The Hot Spot

November 28, 2008

hotspot.jpgEarly hours of the morning. My online Scrabble opponent has retreated. The novel is being tweaked. The silver music of Miles Davis supported by the driving blues of  John Lee Hooker has me begging for more. Thanks Clyde for swearing on a stack of Bibles that this was the best sound track of any movie. Damn shooting straight it is. (Some Texas talk there). Can’t go past “Bank Robbery” or “End Credits”. Someone needs to make music like this again. Or I need to get out some more.

Emanuel Ax LipSync

June 27, 2008

emanuel_ax_290.jpgThe third row in the main hall of the Sydney Opera House is a good place to be if you want the music, in this case Mozart’s Piano Concerto No.22 in E Flat, K482 to wash over you. It does so literally and figuratively and the sound cocoons  you up, inviting you to close your eyes and to be lost in it. And, if you are not careful, to start nodding off. It is 34 minutes of relaxation, through the seats prevent you from completely slipping away. The third row is also a good place from which to be distracted by all the movement happening in the violins and  cellos (you can’t see much orchestra beyond that)  and to watch the disheveled Emanuel Ax, Ukrainian (now American) piano magician run his fingers over the Steinway. But it was his mouth that caught my attention. For a moment I thought he was counting time and maybe he was. But it was pretty clear he had something else he was singing to the concerto as he got lost in his own music. I gave up trying to work it out and closed my eyes in order to enjoy it all the more, and did so hoping he was not simply running doh re me scales in his head.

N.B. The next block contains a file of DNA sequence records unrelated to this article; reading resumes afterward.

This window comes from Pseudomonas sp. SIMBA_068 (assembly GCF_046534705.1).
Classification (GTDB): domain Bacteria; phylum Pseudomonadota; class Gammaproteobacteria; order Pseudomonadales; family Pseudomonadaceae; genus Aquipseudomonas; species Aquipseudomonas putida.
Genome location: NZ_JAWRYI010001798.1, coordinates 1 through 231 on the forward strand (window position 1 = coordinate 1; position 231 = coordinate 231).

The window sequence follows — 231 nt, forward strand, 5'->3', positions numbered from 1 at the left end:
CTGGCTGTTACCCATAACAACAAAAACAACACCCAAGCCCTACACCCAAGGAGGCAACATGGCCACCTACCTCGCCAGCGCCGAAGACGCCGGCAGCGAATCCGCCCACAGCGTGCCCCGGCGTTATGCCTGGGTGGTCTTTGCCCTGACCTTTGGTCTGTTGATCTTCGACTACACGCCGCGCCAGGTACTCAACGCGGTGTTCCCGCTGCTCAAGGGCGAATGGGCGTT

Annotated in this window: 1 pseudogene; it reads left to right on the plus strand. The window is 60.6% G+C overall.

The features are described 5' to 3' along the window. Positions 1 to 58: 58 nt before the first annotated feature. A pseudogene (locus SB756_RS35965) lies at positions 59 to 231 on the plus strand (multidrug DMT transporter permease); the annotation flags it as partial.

Weeping With Mavis Staples

March 18, 2008

mavisstaples1.jpgYou can’t help it. You sit in the front row of a Mavis Staples concert and you are conscious every now and then of the grin you can’t wipe from your face. You wipe the tears as well but in the end you give up and let them run. Read more

Buddy Guy Live

March 14, 2008

buddy-guy.jpgKeb Mo warmed us up last night at the Enmore Theatre. 45minutes felt like two, such was his ability to mesmerise us. A lanky blues guitarist who could rip those blues off just as easy as you please.

Read more

Emanuel Schmidt Trio

December 14, 2007

Emanuel SchmidtI am a fan of Emanuel Schmidt. Not his biggest fan. I think that medal goes to his wife who is a pretty vocal supporter when she attends any of his gigs. And I am in line behind a whole bunch of others. But his passion for good music is infectious. Read more

Bastille Day in Dunolly

July 15, 2007